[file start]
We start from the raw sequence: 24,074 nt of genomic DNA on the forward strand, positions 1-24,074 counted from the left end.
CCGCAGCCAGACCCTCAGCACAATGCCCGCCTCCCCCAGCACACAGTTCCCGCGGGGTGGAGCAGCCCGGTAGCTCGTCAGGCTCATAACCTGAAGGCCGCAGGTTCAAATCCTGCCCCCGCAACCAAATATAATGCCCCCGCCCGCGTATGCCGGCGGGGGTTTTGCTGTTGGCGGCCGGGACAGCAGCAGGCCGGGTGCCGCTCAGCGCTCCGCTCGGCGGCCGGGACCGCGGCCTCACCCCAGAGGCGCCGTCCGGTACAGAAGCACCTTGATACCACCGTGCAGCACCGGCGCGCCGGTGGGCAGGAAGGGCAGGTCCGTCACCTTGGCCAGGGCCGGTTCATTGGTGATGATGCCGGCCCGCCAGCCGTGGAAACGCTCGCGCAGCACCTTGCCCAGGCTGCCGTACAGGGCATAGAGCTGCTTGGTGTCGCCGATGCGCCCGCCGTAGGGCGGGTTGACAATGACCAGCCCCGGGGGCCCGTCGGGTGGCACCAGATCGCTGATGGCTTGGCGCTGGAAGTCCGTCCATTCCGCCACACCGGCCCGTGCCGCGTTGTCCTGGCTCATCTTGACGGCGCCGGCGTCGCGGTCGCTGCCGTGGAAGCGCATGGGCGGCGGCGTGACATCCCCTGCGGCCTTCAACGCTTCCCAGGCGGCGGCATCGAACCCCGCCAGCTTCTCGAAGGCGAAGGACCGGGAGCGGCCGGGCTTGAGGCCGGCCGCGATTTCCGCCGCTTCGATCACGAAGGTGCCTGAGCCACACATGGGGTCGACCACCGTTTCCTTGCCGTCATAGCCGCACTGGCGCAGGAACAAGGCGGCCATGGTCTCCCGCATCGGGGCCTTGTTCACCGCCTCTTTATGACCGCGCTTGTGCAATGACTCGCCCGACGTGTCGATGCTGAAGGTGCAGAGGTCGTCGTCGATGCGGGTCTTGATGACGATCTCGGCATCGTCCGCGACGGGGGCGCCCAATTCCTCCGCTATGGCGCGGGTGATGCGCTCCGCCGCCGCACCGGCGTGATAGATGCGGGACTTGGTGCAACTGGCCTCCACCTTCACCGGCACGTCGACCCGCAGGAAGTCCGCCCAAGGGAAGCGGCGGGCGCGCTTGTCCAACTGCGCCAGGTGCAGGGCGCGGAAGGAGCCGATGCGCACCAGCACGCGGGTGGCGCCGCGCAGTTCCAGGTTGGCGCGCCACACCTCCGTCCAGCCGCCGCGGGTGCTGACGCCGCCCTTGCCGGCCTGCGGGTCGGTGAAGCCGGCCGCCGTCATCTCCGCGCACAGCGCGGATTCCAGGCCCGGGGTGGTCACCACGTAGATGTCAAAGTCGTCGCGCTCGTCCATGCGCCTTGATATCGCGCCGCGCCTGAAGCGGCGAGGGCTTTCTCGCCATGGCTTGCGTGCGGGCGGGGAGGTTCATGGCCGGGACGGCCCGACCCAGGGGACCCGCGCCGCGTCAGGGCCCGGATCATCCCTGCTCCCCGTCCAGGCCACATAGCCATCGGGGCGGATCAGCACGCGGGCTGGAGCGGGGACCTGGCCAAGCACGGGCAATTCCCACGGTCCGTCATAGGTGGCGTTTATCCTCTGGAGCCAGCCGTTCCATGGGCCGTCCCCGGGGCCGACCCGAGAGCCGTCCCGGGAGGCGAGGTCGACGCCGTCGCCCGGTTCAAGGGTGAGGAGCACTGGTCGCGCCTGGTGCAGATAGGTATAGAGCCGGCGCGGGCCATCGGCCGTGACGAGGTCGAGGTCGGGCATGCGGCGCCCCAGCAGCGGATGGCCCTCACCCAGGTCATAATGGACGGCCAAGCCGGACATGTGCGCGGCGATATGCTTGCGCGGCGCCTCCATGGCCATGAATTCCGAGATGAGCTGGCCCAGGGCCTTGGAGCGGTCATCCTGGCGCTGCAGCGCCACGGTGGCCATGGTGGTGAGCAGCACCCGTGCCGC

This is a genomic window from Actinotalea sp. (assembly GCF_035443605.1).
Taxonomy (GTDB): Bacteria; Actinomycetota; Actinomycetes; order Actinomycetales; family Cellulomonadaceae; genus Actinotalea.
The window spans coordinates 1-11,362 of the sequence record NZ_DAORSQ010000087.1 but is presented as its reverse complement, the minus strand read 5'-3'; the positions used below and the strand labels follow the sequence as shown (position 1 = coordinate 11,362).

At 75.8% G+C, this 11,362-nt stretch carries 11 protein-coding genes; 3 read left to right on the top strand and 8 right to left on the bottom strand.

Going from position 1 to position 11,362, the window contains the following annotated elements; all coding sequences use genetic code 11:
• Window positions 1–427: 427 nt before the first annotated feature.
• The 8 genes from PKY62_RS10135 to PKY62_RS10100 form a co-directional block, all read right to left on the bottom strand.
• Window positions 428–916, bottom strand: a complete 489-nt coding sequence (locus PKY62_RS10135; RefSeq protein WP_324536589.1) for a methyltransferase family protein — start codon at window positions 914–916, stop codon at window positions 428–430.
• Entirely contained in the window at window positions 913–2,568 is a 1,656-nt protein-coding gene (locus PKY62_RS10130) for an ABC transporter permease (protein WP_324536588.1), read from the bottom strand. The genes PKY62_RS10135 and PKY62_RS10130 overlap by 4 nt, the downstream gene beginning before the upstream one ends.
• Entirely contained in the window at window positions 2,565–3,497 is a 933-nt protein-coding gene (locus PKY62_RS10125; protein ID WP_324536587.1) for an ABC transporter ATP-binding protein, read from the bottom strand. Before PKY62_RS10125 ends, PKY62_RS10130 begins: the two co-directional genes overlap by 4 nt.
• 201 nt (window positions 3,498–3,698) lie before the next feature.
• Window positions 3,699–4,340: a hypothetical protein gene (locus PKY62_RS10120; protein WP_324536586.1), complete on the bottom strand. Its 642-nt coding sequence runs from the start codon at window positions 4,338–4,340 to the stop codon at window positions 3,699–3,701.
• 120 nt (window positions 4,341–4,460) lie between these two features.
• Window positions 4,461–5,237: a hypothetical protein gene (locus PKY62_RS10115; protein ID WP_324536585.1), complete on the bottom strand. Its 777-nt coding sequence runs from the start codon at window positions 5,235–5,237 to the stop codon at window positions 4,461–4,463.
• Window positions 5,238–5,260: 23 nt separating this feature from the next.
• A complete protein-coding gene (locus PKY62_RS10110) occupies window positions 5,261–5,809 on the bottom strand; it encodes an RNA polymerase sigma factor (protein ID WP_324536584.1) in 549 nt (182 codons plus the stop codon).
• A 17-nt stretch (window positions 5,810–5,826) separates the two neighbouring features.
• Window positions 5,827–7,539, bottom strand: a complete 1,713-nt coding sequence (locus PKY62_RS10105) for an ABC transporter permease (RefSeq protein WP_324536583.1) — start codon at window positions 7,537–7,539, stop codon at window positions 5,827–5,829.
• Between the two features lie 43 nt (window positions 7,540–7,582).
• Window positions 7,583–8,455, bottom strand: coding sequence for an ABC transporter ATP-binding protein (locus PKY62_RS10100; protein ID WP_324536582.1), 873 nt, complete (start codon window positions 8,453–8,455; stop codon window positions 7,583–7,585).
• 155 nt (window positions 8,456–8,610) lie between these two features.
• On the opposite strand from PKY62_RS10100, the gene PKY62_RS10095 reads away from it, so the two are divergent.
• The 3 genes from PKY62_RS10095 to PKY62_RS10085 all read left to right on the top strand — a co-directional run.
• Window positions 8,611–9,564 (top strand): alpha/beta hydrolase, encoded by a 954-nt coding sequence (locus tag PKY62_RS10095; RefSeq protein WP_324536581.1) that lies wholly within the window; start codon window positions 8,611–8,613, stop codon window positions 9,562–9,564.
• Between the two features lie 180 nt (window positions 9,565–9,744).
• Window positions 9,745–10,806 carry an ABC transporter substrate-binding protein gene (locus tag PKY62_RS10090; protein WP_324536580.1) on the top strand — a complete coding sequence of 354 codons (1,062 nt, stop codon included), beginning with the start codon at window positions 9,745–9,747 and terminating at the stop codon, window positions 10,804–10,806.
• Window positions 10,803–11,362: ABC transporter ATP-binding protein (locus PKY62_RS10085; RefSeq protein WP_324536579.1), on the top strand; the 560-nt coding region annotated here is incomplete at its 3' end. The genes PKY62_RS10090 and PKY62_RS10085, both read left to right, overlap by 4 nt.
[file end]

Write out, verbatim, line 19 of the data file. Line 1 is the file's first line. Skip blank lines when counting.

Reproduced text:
• A 17-nt stretch (window positions 5,810–5,826) separates the two neighbouring features.